Here, the iridescence of the bush is well-visible.
© Vincent Maran 2006 (Published on the DORIS Web site).

hydroclades fragmts.jpg

Three portions of cladia with successive hydrothecae. © Horia Galea 2005 (Published on the DORIS Web site).

How do they live?

A sample of what M. philippina can feed on. Photos of, from left to right and top to bottom: copepod, crabs larvas, daphnia (© Richard Kirby. Permission for reproduction pending), finfish eggs (© Erik Baard. Permission for reproduction pending).

Dietary habit:

Stinging bush hydroids are active filter-feeders. They capture plankton dwelling in the water currents, with the tentacles of the polyps specialized for feeding (the hydranth).

did you know filter.png


The reproduction mechanism of M. philippina is not well understand. Although meduseae stage disappeared from the characters of hydroids in the suborder Plumularida , M. philippina appears to be able to undergo both sexual and asexual reproduction [13]. However, sexual reproduction has only been described recently, in a few cases of that species.

Typical life cycle:

Being hermaphrodites, the white stingers have specialized twigs called phylactocarps. They bear gonozooids at their base, which are wrapped by nematophores for protection [8]. Each phylactocarp contains one female and one male gonotheca, differentiable by colour: red ochre for the female, yellow ochre for the male.

The reproductive polyps, also called gonangium, simultaneously release their male and female medusa buds when sexual products are mature [2]. The medusoids then actively swim for about two hours in the water column, disseminating the gametes via contraction of the gonophore bell. The fertilized eggs will grow into a planula larva after 24 hours, which will subsequently either swim or crawl to find a favorable substrate to settle.

In hydroids, reproductive events can be influenced by environmental conditions such as temperature, depth, or latitude.
did you know larva.png
Scheme of a typical planula larva. © Richard Fox - Lander University.
From top to bottom: photograph of a phylactocarp bearing gonangiums. The yellow arrow indicates a gonangium (© Denis Ader 2010. Published on the DORIS Web site). Close view of gonangiums (© Alvaro E. Migotto)

Click here to see details of medusoid release, medusoid structure & spawning.
Lomanotus vermiformis.jpgCaprella_mutica_3.jpg
Photo of (from left to right): L. vermiformis feeding on M. philippinq (© Philippe & Guido Poppe - www.poppe-images.com); ghost shrimp Caprella mutica hiding in the bush formed by the ramifications of a hydroid (© Hans Hillewaert - Wikimedia commons).

Biological interactions:


The urticating cells of the Macrorhynchia philippina that are the source of its common name "stinging hydroid" protects it from most predators. Despite its extremely efficient defenses, M. philippina still have a predator, a mollusc from the Nudibranchia order: Lomanotus vermiformis. This gastropod isn't sensitive to urticating propensities of our hydroid. [16]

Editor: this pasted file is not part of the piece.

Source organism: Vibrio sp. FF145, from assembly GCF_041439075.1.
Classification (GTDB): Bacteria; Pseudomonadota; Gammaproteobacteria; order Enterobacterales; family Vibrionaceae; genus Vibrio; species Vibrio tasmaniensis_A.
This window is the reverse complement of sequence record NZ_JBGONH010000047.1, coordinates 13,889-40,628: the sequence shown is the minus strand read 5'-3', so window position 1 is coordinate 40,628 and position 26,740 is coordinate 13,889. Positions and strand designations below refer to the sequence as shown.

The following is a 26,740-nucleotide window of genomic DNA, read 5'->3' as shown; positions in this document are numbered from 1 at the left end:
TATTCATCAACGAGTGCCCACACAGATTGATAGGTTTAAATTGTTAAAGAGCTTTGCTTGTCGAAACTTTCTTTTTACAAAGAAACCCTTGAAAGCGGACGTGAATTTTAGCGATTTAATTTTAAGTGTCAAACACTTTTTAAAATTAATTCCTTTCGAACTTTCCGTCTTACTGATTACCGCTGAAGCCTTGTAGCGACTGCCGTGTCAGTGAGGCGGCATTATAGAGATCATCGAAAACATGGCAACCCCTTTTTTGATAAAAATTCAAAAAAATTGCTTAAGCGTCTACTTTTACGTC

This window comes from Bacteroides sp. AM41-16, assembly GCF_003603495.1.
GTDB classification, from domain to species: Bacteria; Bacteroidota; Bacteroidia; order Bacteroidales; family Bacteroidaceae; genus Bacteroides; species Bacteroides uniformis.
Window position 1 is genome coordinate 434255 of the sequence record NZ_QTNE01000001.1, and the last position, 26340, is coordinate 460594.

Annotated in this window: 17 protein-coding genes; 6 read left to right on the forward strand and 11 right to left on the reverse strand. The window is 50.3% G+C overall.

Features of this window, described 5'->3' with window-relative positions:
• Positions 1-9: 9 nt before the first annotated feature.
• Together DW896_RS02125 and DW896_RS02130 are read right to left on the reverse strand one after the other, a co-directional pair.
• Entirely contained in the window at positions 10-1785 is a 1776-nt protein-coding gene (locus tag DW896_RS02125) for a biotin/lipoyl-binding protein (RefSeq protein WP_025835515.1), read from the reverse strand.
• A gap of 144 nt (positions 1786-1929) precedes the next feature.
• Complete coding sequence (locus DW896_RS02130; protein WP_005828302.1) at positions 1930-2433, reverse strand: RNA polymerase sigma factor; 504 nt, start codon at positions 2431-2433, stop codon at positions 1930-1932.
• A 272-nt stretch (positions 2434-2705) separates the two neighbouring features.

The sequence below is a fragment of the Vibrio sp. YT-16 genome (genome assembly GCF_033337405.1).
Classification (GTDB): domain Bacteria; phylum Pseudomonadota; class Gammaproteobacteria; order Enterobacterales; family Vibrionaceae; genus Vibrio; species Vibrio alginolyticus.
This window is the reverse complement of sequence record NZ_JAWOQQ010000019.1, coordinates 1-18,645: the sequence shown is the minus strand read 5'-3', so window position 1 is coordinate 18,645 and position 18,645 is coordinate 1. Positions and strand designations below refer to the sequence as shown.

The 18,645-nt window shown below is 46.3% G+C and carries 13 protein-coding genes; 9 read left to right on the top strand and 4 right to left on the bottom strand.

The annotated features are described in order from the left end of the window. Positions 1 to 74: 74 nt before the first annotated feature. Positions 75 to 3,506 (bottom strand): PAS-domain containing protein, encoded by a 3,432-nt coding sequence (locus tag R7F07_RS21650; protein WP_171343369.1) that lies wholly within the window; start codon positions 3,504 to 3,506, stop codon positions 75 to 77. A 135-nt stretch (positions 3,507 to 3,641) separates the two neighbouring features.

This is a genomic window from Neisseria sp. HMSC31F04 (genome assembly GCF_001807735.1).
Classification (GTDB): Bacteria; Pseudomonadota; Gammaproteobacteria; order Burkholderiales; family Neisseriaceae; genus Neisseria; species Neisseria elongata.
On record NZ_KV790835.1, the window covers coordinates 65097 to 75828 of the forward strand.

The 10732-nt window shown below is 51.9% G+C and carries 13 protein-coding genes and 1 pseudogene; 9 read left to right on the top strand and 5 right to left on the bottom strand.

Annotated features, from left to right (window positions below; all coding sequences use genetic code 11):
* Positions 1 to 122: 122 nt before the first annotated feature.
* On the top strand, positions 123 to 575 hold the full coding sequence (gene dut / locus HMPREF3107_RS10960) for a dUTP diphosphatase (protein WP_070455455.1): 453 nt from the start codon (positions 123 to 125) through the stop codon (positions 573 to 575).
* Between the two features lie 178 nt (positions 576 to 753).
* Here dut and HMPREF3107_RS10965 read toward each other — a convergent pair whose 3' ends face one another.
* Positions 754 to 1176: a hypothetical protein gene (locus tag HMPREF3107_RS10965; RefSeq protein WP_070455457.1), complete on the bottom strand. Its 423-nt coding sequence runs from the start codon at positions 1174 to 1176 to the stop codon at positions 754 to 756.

Stinging bush hydroids are host to several ectoparasites, all from the same genus: Macrochiron. These parasites are Crustaceans from the Copepoda subclass. They live on and consume the mucus released by M. philippina. [17]

The ramified bushes provide refuge for ghost shrimps to hide.

Why are they important?

In Biology:
"Rare events contain more information" (Information Theory, Shannon, 1948).
Coral_reef_in_Ras_Muhammad_nature_park_(Iolanda_reef).jpgThis probabilistic statement can be applied in biodiversity and conservation biology. As an uncommon species living in the most diverse habitats that are coral barriers [4,7], the presence of Macrorhynchia philippina brings a great information about coral reefs biodiversity and health. It could be used as environment indicators for conservation purposes. Moreover, it is the site of many biological interactions as seen above (predation, parasitism, commensalism). However, M. philippina is not well known, not even much studied, despite of possibly interesting co-evolution processes for example.
did you know invasive.png[11]Coral reefs © Mikhail Rogov - Wikimedia Commons.In Medicine & Pharmacology:
The urticating property of Macrorhynchia philippina may become the basis of venom or poison study, and thereby could lead to new therapeutic treatements against poisoning. Protein and DNA study may be important in this perspective. However, there is almost no knowledge about M. philippina at the molecular level.
To see the only partial sequence available for the species (16S ribosomal DNA gene), click here.

For Amateurs:

This is simply a handsome and mysterious animal, that looks like a plant. In addition, it even provides shelter for other organisms! It belongs to one of most wide-spread Cnidarian class, Hydrozoans, that has not been represented on the wikispecies yet. However, be careful when diving not to touch it, or you will experience the stinging properties of M. philippina!


(To go back to the related paragraph, simply click on the word you want.)
Animalia. Kingdom. Heterotrophy, locomotion.
Cnidaria. Phylum. Aquatic, radial symmetry, cnidocytes, polype and/ or medusa stages, larva Planula.
Hydrozoa. Class. Velum, ectodermal gonads, secondary loss of septa and endodermic cnidocytes.
Leptothecata. Order. Theca (chitinous envelop), flattened medusa with statocysts on the ridges of the umbrella, gonads on the radiating canals.
Aglaopheniidae. Family. For more informations, see here: Aglaopheniidae family details
Neritic. Shallow part of the ocean spreading from the low-tide to the boundaries of the continental shelf (200 meters in depth).